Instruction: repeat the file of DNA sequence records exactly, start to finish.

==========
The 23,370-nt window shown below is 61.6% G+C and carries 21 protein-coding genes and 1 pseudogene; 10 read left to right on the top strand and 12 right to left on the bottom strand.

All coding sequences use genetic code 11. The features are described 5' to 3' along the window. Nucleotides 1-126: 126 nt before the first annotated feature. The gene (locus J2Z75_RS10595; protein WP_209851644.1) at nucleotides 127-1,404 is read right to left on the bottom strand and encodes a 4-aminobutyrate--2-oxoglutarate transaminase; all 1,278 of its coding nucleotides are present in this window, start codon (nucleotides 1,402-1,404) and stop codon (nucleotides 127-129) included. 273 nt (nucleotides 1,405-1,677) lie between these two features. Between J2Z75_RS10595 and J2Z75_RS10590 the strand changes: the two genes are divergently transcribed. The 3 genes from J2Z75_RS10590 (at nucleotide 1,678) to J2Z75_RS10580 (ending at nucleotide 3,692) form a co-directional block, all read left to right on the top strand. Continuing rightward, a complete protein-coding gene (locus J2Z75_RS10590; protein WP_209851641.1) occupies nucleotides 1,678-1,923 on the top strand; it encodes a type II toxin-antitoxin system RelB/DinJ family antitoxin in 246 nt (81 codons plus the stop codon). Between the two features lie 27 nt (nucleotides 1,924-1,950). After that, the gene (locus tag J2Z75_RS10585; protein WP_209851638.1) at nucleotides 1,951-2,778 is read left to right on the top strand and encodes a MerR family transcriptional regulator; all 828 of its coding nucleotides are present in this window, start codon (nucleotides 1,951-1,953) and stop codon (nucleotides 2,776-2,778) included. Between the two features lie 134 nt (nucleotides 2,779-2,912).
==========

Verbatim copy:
The 23,370-nt window shown below is 61.6% G+C and carries 21 protein-coding genes and 1 pseudogene; 10 read left to right on the top strand and 12 right to left on the bottom strand.

All coding sequences use genetic code 11. The features are described 5' to 3' along the window. Nucleotides 1-126: 126 nt before the first annotated feature. The gene (locus J2Z75_RS10595; protein WP_209851644.1) at nucleotides 127-1,404 is read right to left on the bottom strand and encodes a 4-aminobutyrate--2-oxoglutarate transaminase; all 1,278 of its coding nucleotides are present in this window, start codon (nucleotides 1,402-1,404) and stop codon (nucleotides 127-129) included. 273 nt (nucleotides 1,405-1,677) lie between these two features. Between J2Z75_RS10595 and J2Z75_RS10590 the strand changes: the two genes are divergently transcribed. The 3 genes from J2Z75_RS10590 (at nucleotide 1,678) to J2Z75_RS10580 (ending at nucleotide 3,692) form a co-directional block, all read left to right on the top strand. Continuing rightward, a complete protein-coding gene (locus J2Z75_RS10590; protein WP_209851641.1) occupies nucleotides 1,678-1,923 on the top strand; it encodes a type II toxin-antitoxin system RelB/DinJ family antitoxin in 246 nt (81 codons plus the stop codon). Between the two features lie 27 nt (nucleotides 1,924-1,950). After that, the gene (locus tag J2Z75_RS10585; protein WP_209851638.1) at nucleotides 1,951-2,778 is read left to right on the top strand and encodes a MerR family transcriptional regulator; all 828 of its coding nucleotides are present in this window, start codon (nucleotides 1,951-1,953) and stop codon (nucleotides 2,776-2,778) included. Between the two features lie 134 nt (nucleotides 2,779-2,912).